I’d get him more involved with the baby; before he’s had a drink when he comes in hand him the baby and say you’ve got him for the next 2 hours for example.
It sounds like he needs to bond with the baby more and adjust to the new dynamics of your relationship.

FissionChips Mon 29-Jan-18 07:26:32

Jealous of a new born and your other son? Bin him.

Fairylea Mon 29-Jan-18 07:28:07

5 week old baby and he’s drinking 7-12 cans a night and moaning that he’s feeling pushed out?! What an arse! angry

WellThisIsShit Mon 29-Jan-18 07:34:37

Tell him that if he stopped the drinking he’d feel less lonely because he’d be safe to be around you and the baby?

Tell him that if he did mucked in and did half the work instead of being maudlin and self obsessed drinking in a corner watching his fiancée do all the work?

Myddognearlyatethedeliveryman Mon 29-Jan-18 07:41:32

Best thing to do is send him back to his dm. He sounds like a spoilt teenager. Now you have 3 dc op.

thecatfromjapan Mon 29-Jan-18 07:43:42

You have a new-born baby and a partner who needs walking through the complexities of adulthood and intersubjective relationships.

That's quite a lot to deal with. In fact, it may be more than you have the energy and resources for at the moment.

Obviously, it's very sad that your partner is finding this a challenge. At some point, he has missed some of the vital building blocks that help people grow into fully developed adults, who are unafraid of responsibility, feel capable of dealing with the demands of life, and are fully committed to the demands of deep, inter-subjective relationships with others. Who knows where he missed those stages? Who knows how much work would be required to help him repair/build those stages?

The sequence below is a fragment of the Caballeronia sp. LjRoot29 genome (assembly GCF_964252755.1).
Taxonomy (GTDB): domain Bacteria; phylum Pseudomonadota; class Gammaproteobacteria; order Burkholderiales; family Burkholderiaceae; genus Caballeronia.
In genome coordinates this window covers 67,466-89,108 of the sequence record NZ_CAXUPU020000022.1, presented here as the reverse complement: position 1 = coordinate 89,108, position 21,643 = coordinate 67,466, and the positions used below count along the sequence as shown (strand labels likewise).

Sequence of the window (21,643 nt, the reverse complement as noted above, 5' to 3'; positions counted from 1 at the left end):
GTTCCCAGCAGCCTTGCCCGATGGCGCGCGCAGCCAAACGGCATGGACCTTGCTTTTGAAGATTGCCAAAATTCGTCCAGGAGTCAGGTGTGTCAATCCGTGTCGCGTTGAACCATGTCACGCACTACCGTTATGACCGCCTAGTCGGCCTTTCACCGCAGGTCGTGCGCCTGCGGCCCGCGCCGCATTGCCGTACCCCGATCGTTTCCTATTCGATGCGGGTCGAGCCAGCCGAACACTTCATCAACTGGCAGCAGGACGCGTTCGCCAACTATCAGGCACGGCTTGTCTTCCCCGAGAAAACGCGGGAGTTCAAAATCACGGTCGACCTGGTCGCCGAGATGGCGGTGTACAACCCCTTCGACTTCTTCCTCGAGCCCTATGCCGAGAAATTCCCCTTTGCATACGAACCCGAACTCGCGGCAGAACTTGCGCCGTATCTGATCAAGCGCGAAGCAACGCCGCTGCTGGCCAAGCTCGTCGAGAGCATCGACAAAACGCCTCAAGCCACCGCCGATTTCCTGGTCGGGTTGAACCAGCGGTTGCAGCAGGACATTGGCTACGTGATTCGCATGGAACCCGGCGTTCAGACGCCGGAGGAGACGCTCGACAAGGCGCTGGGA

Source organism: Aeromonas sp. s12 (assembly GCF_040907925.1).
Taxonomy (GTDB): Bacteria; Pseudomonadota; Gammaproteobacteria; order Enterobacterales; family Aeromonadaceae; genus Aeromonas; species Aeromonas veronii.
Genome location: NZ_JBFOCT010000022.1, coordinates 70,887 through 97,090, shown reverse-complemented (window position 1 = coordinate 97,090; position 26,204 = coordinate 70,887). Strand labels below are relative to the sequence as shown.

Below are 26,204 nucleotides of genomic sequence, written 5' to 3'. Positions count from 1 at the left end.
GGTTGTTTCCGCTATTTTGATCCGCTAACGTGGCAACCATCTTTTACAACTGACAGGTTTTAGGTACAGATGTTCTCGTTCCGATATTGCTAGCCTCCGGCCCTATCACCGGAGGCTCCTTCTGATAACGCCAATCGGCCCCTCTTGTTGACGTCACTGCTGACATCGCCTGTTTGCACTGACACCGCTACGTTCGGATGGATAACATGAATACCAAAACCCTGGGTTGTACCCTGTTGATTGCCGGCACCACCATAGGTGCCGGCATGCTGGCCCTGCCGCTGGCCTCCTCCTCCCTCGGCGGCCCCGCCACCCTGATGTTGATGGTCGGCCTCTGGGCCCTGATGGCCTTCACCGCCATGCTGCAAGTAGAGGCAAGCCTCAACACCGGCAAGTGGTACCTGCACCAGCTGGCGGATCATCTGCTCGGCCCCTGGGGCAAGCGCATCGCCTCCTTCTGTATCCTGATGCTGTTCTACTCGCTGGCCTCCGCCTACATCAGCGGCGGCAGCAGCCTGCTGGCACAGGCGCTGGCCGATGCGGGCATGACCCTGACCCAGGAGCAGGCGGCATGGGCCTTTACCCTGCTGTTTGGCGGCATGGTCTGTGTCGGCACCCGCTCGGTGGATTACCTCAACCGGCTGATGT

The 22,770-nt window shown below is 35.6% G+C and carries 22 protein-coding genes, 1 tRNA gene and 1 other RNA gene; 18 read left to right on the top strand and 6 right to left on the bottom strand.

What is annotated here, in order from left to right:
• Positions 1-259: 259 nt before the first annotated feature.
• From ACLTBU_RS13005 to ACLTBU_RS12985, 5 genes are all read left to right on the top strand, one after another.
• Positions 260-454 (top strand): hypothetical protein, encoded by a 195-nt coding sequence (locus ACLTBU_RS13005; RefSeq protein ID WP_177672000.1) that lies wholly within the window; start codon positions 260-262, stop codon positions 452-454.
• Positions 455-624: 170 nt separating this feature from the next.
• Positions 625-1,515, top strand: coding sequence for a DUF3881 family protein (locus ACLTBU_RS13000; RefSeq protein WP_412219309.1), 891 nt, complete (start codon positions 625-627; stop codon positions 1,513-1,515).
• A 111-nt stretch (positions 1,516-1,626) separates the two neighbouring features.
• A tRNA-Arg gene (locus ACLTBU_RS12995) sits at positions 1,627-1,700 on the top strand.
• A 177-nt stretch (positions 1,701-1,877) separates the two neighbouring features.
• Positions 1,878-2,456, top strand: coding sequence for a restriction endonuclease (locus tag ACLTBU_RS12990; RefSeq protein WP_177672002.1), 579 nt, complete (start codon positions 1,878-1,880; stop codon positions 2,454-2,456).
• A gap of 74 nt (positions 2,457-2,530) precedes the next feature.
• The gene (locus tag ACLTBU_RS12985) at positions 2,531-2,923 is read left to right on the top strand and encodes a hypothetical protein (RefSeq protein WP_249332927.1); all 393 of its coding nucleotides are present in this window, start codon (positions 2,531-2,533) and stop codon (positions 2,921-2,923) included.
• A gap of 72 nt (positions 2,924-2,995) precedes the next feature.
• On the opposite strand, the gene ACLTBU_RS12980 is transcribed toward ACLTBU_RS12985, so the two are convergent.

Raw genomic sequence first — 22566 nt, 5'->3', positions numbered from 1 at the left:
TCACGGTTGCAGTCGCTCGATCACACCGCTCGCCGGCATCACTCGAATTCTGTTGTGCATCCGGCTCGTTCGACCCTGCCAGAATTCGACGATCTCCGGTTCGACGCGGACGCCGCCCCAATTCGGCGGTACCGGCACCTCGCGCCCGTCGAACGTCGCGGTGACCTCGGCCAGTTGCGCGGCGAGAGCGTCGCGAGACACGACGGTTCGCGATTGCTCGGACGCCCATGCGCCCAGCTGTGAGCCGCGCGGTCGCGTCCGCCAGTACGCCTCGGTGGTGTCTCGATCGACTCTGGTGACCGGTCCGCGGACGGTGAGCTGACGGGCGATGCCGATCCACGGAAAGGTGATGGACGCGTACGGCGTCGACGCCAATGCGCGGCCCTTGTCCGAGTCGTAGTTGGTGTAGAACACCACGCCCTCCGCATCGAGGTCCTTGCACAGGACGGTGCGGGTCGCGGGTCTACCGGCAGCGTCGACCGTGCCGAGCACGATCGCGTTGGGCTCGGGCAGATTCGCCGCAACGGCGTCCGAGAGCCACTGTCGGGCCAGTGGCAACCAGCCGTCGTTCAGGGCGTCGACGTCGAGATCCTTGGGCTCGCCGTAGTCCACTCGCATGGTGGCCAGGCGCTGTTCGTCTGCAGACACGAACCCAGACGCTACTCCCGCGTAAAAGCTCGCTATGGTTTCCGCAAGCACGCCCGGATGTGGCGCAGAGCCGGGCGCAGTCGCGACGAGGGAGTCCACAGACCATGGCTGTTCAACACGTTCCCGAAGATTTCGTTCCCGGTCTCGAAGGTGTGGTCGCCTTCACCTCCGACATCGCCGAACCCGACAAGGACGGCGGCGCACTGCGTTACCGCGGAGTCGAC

You can try having a tough talk with him, explaining that he signed up for this, it's his responsibility too, he needs to do this and stop waiting for you to lead him through it, you don't - any of you - have time for him to stop being scared/acting like a non-adult. You can try gently leading him through it, assure him that he is loved, assure him that he is capable, teach him the things he needs to do.

One of those, or a mixture, might work. You might have the time and energy to do it. Or they might not work. You might not have the time and energy for this.

I think you should set yourself a time limit (and a short one at that) and also a boundary as to what needs to change - and by when (the drinking, for a start, is extremely problematic). Then you can try a couple of approaches. If something works - great. But the time limit and boundaries are incredibly important. If you don't set those, you will end up in a ridiculous situation where your relationship basically becomes one of you looking after three children - one of whom is in the difficult (for you) position of actually being an adult, with power and responsibility - who is taking the role of a child.